Location: Corn Host Plant Resistance Research
Title: Bulk genetic characterization of Ghanaian maize landraces using microsatellite markers Authors
|Oppong, A. -|
|Bedoya, C. -|
|Ewool, M. -|
|Adu-Dapaah, H. -|
|Lamptey, J. -|
|Ofori, K. -|
|Offei, S. -|
Submitted to: Maydica
Publication Type: Peer Reviewed Journal
Publication Acceptance Date: September 7, 2013
Publication Date: February 1, 2014
Citation: Oppong, A., Bedoya, C., Ewool, M., Adu-Dapaah, H., Lamptey, J., Ofori, K., Offei, S., Warburton, M.L. 2014. Bulk genetic characterization of Ghanaian maize landraces using microsatellite markers. Maydica. 59:1-8. Interpretive Summary: Maize was introduced into Ghana in the 1500s and is the main staple crop for most people in the country. Unfortunately, yield is very low, and many populations grown by farmers are unimproved landraces, or cultivars sold by seed vendors who do not know where they would be best adapted. This study looked at the relationships between 20 of the most commonly grown landrace varieties from Ghana using SSR genetic markers. The landraces clustered according to geography, by grouping into two groups corresponding to the vegetation/climatic conditions of the north and south of the country. Some populations of the landrace Ashanti fell into both groups, indicating mixing and may be indicative of small seed vendors who move populations from one area to the other, where they will not be adapted and may cause lower yield. Suggestions for avoiding such a practice are discussed in this article.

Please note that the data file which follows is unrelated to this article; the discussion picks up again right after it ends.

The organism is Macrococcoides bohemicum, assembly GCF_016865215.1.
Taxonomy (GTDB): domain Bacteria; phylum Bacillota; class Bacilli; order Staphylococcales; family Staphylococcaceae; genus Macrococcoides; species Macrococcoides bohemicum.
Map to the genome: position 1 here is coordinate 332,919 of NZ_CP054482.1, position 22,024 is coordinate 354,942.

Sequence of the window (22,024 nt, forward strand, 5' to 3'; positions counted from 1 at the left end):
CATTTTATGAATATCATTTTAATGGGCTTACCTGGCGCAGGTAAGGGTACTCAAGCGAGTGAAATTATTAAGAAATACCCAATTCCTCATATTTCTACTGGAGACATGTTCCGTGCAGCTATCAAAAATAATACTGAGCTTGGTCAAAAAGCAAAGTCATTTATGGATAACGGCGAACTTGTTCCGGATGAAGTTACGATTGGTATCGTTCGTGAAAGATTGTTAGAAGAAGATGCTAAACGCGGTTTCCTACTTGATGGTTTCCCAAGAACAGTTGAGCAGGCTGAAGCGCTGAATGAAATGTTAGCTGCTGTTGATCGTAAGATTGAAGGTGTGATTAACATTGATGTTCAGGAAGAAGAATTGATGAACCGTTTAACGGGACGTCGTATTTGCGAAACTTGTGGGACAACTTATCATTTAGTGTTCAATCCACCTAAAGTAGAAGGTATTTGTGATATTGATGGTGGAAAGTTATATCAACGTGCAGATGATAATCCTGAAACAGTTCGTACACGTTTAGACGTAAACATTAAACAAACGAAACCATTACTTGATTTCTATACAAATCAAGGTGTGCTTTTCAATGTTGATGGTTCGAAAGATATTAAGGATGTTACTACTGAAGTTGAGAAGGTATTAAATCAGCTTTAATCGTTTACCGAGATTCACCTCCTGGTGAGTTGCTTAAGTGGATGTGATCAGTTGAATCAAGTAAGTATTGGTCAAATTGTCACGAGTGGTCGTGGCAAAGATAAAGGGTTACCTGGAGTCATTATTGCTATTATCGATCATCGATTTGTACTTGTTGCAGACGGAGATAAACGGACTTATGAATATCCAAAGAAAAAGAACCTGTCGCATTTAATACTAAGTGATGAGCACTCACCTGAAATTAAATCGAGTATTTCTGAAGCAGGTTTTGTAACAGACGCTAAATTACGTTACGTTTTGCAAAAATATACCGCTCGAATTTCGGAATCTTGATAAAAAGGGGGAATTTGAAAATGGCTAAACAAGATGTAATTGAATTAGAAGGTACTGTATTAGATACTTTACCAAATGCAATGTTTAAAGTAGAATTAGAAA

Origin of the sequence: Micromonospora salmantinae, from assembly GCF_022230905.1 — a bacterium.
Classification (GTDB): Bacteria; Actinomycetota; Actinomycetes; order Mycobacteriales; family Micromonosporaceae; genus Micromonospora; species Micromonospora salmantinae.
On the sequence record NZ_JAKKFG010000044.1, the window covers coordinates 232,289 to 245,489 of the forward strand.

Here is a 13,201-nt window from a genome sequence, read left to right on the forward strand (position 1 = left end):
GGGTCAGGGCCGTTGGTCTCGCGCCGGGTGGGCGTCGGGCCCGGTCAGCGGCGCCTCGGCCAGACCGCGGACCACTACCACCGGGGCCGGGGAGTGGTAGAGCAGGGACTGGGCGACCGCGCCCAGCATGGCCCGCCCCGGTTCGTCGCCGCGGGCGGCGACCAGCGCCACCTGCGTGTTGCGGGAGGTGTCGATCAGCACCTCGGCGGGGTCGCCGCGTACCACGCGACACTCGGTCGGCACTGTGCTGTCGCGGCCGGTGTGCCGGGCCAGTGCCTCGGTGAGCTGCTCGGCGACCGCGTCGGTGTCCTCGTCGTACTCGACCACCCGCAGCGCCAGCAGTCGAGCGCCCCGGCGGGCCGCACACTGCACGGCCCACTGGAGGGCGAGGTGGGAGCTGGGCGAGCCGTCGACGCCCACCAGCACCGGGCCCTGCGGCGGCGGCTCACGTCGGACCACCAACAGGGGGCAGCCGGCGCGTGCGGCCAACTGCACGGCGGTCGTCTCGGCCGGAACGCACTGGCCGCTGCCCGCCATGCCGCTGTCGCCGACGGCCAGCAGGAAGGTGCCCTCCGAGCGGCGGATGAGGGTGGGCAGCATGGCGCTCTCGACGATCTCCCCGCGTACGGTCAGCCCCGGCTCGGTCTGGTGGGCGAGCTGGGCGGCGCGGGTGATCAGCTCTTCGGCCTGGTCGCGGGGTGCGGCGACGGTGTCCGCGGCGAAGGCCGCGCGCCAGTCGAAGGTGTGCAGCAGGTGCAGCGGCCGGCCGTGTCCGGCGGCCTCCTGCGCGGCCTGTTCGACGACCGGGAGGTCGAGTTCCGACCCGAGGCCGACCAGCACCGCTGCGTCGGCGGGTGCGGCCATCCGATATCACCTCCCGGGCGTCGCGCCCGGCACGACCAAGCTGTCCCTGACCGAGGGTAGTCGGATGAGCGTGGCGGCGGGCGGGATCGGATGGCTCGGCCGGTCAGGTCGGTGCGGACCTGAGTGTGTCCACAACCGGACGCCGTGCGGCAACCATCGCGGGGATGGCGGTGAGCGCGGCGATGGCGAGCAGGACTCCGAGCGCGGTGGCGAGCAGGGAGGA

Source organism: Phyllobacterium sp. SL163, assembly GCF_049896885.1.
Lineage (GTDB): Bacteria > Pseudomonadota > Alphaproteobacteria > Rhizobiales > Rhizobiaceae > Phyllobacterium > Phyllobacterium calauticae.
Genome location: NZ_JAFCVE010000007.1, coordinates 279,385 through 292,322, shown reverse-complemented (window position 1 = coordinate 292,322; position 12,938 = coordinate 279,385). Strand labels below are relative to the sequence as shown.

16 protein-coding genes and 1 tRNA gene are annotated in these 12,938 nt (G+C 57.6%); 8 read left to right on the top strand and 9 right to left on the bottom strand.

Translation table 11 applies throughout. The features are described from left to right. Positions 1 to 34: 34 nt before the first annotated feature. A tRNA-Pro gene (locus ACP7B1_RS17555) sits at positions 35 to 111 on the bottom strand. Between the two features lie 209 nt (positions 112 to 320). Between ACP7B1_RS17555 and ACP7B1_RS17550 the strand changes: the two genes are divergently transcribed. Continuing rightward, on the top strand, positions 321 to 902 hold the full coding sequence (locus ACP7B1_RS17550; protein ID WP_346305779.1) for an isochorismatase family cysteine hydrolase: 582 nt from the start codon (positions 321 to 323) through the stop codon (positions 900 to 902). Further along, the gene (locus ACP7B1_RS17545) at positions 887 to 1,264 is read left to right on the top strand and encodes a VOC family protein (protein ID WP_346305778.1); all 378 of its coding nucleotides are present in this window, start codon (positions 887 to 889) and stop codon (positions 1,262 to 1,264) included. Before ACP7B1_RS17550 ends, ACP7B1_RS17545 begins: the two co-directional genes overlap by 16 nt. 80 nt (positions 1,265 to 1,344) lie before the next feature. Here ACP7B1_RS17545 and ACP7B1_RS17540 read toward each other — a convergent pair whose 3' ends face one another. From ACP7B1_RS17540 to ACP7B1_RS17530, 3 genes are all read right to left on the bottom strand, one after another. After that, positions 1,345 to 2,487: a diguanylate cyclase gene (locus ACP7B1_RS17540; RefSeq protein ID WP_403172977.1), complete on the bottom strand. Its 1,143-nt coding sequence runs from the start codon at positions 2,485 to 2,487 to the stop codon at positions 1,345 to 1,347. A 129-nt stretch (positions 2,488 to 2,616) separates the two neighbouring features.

Technical Abstract: Maize (Zea mays) was first introduced into Ghana over 5 centuries ago and remains the most important cereal staple, grown in all agro-ecologies across the country. Yield from farmers’ fields are low, which is attributed in part to farmer’s preferences and/or reliance on local landraces for cultivation. Efforts are underway to improve some of these landraces for improved productivity. Seeds of maize landraces cultivated in all agro-ecologies were collected for genetic characterization using a bulked fingerprinting technique and 20 SSR markers. In all, 20 populations of 15 plants each from Ghana and 4 control populations from Latin America were characterized. The cluster analysis grouped the 20 landraces into two major groups corresponding to the vegetation/climatic conditions of the north and south of the country. Genotypes from Ashanti, which is centrally located, fell into both major clusters, which suggest its importance in maize seed distribution in Ghana and also the diverse climate/vegetation. A Structure analyses grouped the genotypes into 2 major clusters similar to the UPGMA cluster, and populations were not fully distinct according to F statistics.